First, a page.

In This Moment
I wouldn't expect anything less today, really. There isn't a cloud in the sky, and the temperature is just right—not too hot, not too cold. Like Goldilocks' porridge, I suppose.
The image of the old children's story makes me smile; I loved that story as a kid, and loved reading it to my children when they were younger.
Was it really so long ago?
I sigh, and check my reflection in the mirror of our old mahogany dresser—a gift from our friends shortly after we moved into this house. The reflection that greets me startles me still—lines frame my eyes—more each day. Then there are the grey hairs that more than line my temples nowadays.
Nowadays? When the hell did I start using old-man words like nowadays?
I sigh and shake my head, stopping only when I spy my wife's reflection, looking back at mine. I turn to look at her, and smile.
It amazes me that, after all these years, she can still take my breath away.
"You look stunning," I whisper, in that awed way I always do when I see her all dolled up.
Seriously, who talks like this?
"You don't look half-bad yourself, handsome," she smiles seductively, and saunters toward me.
"My tie is still crooked," I moan, knowing that she's already picked up on this.
"C'mere," she smiles that smile that she has always reserved just for me, as she tugs on the ends of my bowtie, "there…perfect."
"Thank you, baby," I grin, and kiss her on the lips. I pull away, and study her for a moment. She watches me, then squirms slightly under my gaze.
"What?" she asks shyly, and steps back slightly.
"I love you," is all I can say, though it doesn't nearly explain what I was thinking in that moment. I want to tell her that looking into her eyes is like looking into a lifetime…into my soul, but somehow, it seems inadequate—and a little cheesy. Instead, I decide to change the subject.
"They left for the church already. We'd better get going too."
I nod, and spare one last glance at myself, before following Monica out of our bedroom, and downstairs.
"You okay?" I ask, as I place a supportive hand on Monica's shoulder. She's been weepy ever since we got to the church, and I am starting to worry that she is going to really lose it in a minute.
"Fine, fine," she repeats, as she dabs her eyes with her handkerchief, "I just can't believe it's here already."
"I know," I whisper, and my mind begins to drift slightly. It seems like only yesterday we were carrying our children into our new home for the first time.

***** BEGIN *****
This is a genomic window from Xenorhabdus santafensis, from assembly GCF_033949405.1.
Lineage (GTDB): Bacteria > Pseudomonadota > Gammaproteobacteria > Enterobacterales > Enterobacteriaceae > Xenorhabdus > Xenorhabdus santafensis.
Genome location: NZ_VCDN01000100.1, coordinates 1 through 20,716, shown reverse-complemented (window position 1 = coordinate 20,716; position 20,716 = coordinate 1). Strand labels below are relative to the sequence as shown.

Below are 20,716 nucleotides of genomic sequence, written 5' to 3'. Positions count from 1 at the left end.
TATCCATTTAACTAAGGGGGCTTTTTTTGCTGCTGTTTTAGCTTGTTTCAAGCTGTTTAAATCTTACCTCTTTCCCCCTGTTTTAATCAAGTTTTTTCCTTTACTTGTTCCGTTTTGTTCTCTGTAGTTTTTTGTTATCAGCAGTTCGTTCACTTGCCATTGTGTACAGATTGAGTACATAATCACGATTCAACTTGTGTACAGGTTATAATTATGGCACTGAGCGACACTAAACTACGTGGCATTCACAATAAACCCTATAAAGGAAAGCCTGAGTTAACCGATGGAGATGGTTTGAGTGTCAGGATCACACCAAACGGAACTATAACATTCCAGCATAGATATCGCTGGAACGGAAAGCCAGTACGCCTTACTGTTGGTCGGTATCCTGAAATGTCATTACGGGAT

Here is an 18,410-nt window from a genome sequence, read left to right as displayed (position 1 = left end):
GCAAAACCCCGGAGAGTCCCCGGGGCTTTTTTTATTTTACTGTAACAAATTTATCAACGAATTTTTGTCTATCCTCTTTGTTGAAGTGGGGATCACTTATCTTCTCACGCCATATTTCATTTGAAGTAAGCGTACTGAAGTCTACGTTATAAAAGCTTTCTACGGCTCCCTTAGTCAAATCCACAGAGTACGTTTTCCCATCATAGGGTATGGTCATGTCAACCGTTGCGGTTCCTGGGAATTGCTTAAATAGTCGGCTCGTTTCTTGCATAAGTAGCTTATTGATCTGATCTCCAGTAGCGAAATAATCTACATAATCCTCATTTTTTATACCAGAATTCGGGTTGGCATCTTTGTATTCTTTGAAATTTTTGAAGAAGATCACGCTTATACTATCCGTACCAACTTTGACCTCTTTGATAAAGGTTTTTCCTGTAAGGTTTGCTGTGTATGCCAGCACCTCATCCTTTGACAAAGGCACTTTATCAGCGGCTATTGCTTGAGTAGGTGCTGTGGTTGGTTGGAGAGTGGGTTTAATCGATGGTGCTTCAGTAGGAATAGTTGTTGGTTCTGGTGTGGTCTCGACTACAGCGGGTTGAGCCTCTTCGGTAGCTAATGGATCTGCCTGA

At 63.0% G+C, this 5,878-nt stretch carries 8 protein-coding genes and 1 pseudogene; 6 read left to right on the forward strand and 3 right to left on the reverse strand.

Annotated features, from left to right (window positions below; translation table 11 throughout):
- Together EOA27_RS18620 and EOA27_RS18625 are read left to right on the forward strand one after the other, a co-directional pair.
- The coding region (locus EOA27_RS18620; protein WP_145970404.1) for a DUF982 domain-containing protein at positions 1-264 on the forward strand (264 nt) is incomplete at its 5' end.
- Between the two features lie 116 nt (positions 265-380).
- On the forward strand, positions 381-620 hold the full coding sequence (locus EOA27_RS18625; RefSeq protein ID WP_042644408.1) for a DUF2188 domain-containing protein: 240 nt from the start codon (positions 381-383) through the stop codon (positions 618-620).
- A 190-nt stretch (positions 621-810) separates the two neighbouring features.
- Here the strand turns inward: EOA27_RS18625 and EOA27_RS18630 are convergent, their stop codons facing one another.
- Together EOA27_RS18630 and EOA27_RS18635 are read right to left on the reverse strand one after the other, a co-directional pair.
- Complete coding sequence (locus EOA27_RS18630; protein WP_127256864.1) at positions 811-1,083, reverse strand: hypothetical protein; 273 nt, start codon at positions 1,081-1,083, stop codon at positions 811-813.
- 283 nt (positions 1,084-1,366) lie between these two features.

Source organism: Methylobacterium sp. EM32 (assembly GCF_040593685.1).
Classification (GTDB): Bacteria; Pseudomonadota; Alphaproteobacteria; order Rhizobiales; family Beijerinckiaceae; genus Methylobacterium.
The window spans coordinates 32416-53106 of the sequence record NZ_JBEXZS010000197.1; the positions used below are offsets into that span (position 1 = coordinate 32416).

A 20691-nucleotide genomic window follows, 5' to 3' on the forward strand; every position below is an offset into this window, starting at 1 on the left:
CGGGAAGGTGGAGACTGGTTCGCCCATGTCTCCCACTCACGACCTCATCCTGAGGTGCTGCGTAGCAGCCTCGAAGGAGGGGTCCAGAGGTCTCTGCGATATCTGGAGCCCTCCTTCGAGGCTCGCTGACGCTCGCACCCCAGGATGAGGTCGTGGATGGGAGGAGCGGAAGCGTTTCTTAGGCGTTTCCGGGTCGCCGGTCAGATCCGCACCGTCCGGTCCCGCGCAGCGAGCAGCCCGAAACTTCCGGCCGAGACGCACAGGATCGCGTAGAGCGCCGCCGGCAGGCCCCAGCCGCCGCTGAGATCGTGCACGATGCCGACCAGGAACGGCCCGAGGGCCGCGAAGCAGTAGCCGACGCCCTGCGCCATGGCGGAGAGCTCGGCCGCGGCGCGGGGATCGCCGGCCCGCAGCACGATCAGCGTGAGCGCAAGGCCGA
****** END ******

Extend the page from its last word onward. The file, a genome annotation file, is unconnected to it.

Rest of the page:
"Uncle Chandler? Erica's ready for you," Emma appears as if from nowhere, a large grin lining her beautiful face. She pushes her auburn hair from her eyes, and adjusts her red bridesmaid's dress, as she awaits my reply.
"Okay. Mon, you okay?" I ask again, and I see Jack approaching from my left. He towers over me now, making me feel even older. I look up at him, then back down at Monica.
"Jack is gonna walk you down the aisle. I'll see you in a few, okay?"
Monica nods, and I can see that she doesn't trust herself to say anything. I smile, and kiss her softly, before following Emma back toward the dressing room. Emma knocks twice, and upon hearing a muffled 'okay', she swings open the door, and steps inside.
As I follow her, I can't help but to notice that this room seems to glow—perhaps it's because the now-fading October sun is shining brightly through the frosted windows in the back of the room—but I doubt it.
My only daughter stands in the center of the room, studying her reflection in a large mirror that stands in front of her. She is wrapped in an amazing white dress, and her dark blonde hair sits in perfect curls on the top of her head. Her face is shrouded by a thin white veil, and in her hands, she carries a bouquet of roses that look very similar to the ones Monica carried on the day we were married.
Erica turns to look at me as I enter, and my heart stops. She is simply breathtaking.
In that moment, I see her entire life flash before me—the day she surprised us just by being born, the day she said her first word ('Dada'—much to Monica's chagrin), the day she took her first step. I recalled her first scraped knee, her first day of school, and her first big science project. There was her first dance recital, her first tennis match, and her first crush.
I remembered her first school prom, her first love, and her first heartbreak. I remembered everything—every moment, and as she smiled at me, in this last moment when she was only mine, I felt my knees weaken, and the tears fall.
"Oh, Daddy, don't cry, because if you cry, I'll cry, and I don't know if this mascara is waterproof!"
She walks toward me, her dress rustling like dried leaves, and lifts her handkerchief to my damp face.
"I'm sorry, honey…you're just…all grown up," is all I can manage to say.
"I'll always be your daughter though," she smiles, "I'll always be your little girl."
I smile at this, knowing that it's true. Years ago, when she was packing her things, to head off to University, we had made the same promise.
"You'll always be my little girl," I'd said, "No matter where you go."
She pulls me into a hug, reassuring me that she will always remember too. I pull away, and offer my arm, which she takes with a grin.
"Come on," I smile, "your prince is waiting."